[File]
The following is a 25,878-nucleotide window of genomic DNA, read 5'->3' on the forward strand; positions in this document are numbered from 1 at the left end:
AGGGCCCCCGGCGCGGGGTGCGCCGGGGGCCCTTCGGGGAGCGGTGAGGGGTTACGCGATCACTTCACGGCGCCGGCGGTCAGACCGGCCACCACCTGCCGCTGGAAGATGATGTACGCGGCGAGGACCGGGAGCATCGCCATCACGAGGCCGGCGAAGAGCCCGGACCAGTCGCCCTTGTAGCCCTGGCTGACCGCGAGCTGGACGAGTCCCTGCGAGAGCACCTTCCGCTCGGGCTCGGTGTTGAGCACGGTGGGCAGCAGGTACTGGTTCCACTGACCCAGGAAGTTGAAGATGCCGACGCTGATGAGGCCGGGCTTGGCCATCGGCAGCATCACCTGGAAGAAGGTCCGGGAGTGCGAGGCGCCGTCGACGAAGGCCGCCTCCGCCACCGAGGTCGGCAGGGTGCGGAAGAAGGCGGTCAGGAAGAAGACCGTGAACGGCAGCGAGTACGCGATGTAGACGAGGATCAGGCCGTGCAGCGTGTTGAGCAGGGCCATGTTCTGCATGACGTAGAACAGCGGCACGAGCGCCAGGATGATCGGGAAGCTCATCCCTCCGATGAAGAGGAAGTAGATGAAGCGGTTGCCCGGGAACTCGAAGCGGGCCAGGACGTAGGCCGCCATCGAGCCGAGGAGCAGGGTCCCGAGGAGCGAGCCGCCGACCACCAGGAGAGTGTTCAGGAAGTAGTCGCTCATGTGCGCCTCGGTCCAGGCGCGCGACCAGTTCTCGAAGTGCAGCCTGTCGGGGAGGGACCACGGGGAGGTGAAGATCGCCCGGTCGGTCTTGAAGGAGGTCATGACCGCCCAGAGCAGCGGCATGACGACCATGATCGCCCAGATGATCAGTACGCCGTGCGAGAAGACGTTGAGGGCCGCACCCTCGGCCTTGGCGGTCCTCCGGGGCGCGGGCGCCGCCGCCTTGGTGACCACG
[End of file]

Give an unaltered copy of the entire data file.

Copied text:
The following is a 25,878-nucleotide window of genomic DNA, read 5'->3' on the forward strand; positions in this document are numbered from 1 at the left end:
AGGGCCCCCGGCGCGGGGTGCGCCGGGGGCCCTTCGGGGAGCGGTGAGGGGTTACGCGATCACTTCACGGCGCCGGCGGTCAGACCGGCCACCACCTGCCGCTGGAAGATGATGTACGCGGCGAGGACCGGGAGCATCGCCATCACGAGGCCGGCGAAGAGCCCGGACCAGTCGCCCTTGTAGCCCTGGCTGACCGCGAGCTGGACGAGTCCCTGCGAGAGCACCTTCCGCTCGGGCTCGGTGTTGAGCACGGTGGGCAGCAGGTACTGGTTCCACTGACCCAGGAAGTTGAAGATGCCGACGCTGATGAGGCCGGGCTTGGCCATCGGCAGCATCACCTGGAAGAAGGTCCGGGAGTGCGAGGCGCCGTCGACGAAGGCCGCCTCCGCCACCGAGGTCGGCAGGGTGCGGAAGAAGGCGGTCAGGAAGAAGACCGTGAACGGCAGCGAGTACGCGATGTAGACGAGGATCAGGCCGTGCAGCGTGTTGAGCAGGGCCATGTTCTGCATGACGTAGAACAGCGGCACGAGCGCCAGGATGATCGGGAAGCTCATCCCTCCGATGAAGAGGAAGTAGATGAAGCGGTTGCCCGGGAACTCGAAGCGGGCCAGGACGTAGGCCGCCATCGAGCCGAGGAGCAGGGTCCCGAGGAGCGAGCCGCCGACCACCAGGAGAGTGTTCAGGAAGTAGTCGCTCATGTGCGCCTCGGTCCAGGCGCGCGACCAGTTCTCGAAGTGCAGCCTGTCGGGGAGGGACCACGGGGAGGTGAAGATCGCCCGGTCGGTCTTGAAGGAGGTCATGACCGCCCAGAGCAGCGGCATGACGACCATGATCGCCCAGATGATCAGTACGCCGTGCGAGAAGACGTTGAGGGCCGCACCCTCGGCCTTGGCGGTCCTCCGGGGCGCGGGCGCCGCCGCCTTGGTGACCACG